Politicians love to use big numbers when discussing deficits: the national debt stands at $16 trillion dollars, forty cents out of every dollar the government spends is borrowed, and America owes trillions of dollars to the Chinese. These statistics are all true, but they obfuscate more than they enlighten when it comes to public debate over deficits and how to deal with them. Politicians like these big numbers because they are scary, and can justify opposing any spending increases and supporting any spending cuts. For example, when Pennsylvania Senator Pat Toomey voted against funding disaster relief in the wake of Hurricane Sandy, he said "we have a $1.1 trillion budget deficit, [we can’t afford] another $60 billion right on top of that." Republicans cited the gigantic deficit numbers as their reason for forcing discretionary spending cuts in exchange for raising the debt ceiling and avoiding the so-called fiscal cliff.

Political posturing like this ignores the reality of America’s debt, which is a long-term rather than short-term problem and should not be used as an excuse to cut otherwise worthwhile spending. The deficit is so large right now because deficits are cyclical. When the economy contracts, the deficit goes up as revenues drop and spending on programs like unemployment and Medicaid increases. When the economy recovers, the deficit goes down as revenues increase and spending on economic relief programs returns to ordinary levels. This is why the current budget deficit is lower than the ones in 2009 and 2010, when the economy was in recession. Since the deficit is cyclical, the short-term deficit will largely fix itself and shouldn’t be one of Washington’s policy priorities.

Instead, lawmakers should worry about long-term deficits, which will be driven into unsustainable territory by the rapid growth of Medicare spending. In the next few decades, more Americans will use Medicare and health care costs are projected to increase far more than either inflation or average wages, and the Congressional Budget Office’s long-term budget outlook projects that these challenges will cause the cost of Medicare to double in the next three decades.

Unlike today’s cyclical deficit, the deficit caused by inexorable increases in Medicare spending will cause real harm to the American economy and will eventually force Washington into vicious austerity measures. Since the Medicare-driven deficits will occur regardless of the ongoing economic conditions, the bond market will be leery of financing them. The macroeconomic picture will resemble a more severe version of the early 1980s and 1990s, when structural deficits caused by the Reagan military buildup and tax cuts led to rising interest rates. The higher interest rate will be a major drag on the economy, as financing for everything from home mortgages to small business loans will become more expensive. A recession would likely result, driving the deficit even further as the aforementioned cyclical deficit increases are triggered. The only real option for Washington policymakers would be to make immediate and draconian spending cuts combined with large tax increases, similar to what is happening throughout Europe right now. Like in Europe, these austerity measures would cause major social and economic disruption, but the rapidly increasing cost of deficit financing would give policymakers no other choice.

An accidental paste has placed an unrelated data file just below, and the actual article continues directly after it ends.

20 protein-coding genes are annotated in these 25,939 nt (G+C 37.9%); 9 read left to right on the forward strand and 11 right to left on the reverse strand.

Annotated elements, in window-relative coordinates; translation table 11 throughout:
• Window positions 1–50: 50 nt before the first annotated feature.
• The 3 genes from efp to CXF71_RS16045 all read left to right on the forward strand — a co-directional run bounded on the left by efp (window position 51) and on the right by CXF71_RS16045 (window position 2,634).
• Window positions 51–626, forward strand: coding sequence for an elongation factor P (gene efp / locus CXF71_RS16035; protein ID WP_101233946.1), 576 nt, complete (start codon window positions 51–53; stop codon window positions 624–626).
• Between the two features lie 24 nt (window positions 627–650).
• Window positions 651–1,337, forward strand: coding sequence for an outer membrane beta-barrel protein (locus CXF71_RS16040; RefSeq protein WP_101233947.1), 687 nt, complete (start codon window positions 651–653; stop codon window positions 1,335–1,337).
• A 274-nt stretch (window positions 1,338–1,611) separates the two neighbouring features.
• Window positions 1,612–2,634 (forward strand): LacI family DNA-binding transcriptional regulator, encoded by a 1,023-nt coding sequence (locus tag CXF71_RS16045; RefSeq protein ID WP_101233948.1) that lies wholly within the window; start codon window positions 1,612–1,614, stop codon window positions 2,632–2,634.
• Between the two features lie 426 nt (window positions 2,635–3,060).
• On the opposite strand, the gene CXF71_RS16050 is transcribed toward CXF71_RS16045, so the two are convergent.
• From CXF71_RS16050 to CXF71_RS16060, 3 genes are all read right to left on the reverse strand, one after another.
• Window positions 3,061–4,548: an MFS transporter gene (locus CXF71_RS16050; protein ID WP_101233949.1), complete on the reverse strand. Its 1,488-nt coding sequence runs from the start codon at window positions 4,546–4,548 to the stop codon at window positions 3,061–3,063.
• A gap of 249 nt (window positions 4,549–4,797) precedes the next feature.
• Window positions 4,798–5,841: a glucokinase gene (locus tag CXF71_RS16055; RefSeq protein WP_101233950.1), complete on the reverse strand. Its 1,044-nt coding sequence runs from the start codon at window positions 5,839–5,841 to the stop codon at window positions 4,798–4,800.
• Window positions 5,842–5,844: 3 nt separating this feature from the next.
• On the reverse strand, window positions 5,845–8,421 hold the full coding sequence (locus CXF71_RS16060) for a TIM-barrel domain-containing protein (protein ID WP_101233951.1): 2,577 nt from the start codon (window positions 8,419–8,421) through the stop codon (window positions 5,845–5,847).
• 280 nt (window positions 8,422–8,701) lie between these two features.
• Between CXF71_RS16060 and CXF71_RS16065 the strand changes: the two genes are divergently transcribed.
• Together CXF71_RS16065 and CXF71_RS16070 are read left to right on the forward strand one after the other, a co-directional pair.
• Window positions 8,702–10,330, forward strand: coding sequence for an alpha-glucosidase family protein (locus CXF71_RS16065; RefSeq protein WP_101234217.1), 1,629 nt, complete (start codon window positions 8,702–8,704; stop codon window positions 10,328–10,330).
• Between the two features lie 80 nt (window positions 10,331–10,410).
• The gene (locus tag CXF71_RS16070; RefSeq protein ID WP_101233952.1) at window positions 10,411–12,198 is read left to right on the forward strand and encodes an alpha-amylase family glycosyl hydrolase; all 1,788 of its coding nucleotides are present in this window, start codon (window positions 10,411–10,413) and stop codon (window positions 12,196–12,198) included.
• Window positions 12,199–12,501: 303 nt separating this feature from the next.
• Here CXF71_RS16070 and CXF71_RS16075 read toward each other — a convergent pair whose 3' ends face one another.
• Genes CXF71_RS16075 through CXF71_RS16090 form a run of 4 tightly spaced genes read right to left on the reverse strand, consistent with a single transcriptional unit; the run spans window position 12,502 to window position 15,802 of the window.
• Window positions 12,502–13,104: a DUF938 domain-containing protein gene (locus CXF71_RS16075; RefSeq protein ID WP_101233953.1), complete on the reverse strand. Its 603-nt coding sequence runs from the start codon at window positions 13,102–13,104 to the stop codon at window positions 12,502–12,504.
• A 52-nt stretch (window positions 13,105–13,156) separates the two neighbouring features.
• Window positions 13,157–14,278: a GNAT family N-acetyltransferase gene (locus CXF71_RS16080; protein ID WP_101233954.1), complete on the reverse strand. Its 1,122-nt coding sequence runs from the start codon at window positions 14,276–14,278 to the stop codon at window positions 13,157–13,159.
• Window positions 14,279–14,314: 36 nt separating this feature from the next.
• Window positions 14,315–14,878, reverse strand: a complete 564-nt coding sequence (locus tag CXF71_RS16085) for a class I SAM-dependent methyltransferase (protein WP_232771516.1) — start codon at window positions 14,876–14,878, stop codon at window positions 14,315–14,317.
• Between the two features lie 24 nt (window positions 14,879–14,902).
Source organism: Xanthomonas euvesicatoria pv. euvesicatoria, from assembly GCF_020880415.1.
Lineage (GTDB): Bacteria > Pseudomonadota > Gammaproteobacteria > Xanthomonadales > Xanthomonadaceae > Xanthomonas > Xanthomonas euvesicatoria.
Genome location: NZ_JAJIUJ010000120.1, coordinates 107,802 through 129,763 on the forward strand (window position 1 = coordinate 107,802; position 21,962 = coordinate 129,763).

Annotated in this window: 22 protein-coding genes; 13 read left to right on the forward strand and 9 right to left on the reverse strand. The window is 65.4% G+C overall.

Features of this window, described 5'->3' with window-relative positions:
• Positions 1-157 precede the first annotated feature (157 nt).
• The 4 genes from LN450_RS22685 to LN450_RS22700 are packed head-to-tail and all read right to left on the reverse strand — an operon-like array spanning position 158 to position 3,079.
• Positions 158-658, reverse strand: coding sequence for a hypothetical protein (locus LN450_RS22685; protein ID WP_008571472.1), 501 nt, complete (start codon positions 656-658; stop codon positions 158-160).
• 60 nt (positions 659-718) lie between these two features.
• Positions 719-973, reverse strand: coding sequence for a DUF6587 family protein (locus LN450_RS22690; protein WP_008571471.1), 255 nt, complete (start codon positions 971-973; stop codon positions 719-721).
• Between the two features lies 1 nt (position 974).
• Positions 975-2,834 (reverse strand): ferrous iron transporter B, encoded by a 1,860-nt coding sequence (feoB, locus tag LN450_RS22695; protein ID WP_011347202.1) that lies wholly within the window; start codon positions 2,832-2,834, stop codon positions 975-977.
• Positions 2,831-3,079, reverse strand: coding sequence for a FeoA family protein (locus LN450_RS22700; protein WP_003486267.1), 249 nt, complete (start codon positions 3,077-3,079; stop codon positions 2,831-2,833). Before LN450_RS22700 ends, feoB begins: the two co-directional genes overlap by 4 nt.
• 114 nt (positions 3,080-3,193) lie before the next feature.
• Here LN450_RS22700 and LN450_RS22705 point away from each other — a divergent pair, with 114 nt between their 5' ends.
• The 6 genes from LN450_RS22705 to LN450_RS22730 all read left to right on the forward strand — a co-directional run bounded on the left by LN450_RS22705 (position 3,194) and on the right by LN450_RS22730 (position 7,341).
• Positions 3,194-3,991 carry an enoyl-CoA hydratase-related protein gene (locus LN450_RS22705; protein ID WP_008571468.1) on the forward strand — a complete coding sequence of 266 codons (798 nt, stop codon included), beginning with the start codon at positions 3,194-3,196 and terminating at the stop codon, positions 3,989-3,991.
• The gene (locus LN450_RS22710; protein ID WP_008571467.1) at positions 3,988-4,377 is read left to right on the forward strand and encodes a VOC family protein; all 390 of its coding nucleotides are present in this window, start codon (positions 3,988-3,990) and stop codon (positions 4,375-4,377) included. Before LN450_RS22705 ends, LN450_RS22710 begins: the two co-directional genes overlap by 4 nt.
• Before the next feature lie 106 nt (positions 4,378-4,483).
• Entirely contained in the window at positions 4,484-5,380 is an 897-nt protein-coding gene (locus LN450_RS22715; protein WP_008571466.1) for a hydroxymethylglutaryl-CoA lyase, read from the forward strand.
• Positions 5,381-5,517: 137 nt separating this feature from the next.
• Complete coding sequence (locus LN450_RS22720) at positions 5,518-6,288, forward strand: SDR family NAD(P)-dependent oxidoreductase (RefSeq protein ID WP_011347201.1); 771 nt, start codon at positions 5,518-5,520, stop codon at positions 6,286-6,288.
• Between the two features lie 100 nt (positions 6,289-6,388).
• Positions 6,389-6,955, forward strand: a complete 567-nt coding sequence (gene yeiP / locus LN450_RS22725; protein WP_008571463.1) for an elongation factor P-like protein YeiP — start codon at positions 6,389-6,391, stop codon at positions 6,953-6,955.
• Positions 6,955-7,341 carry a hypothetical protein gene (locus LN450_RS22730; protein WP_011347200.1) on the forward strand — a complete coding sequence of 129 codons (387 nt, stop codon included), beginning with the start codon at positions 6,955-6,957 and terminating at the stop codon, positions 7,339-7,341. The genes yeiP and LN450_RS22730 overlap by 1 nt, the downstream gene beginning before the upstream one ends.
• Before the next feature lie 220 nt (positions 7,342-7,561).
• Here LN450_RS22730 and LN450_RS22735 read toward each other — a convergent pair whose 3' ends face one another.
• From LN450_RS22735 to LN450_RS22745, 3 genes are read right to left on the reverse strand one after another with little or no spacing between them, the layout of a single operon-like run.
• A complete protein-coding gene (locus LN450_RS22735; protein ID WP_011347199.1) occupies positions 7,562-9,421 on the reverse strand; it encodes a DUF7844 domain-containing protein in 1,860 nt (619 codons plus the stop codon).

Preventing this nightmare scenario should be the focus of Washington deficit hawks. To give the Republican Party some credit, they have been the only party to try and grabble with this long-term problem. The Ryan budget, for all its problems with magic asterisks, takes entitlement reform seriously and curbs Medicare costs by moving the program closer to a premium support model.

But too often, Republicans have used the rhetoric of deficit doomsday and big scary numbers to justify short-term spending cuts that will have little to no impact on the real deficit problem facing America. This is politically expedient, since deficit scaremongering provides political cover for spending cuts, and it is easier to cut small discretionary spending programs than it is to change a program that will eventually be used by every single voter. Ultimately, however, good governance is about making hard choices, and that means realizing that Medicare, not money for Hurricane Sandy victims, is the deficit problem worth worrying about.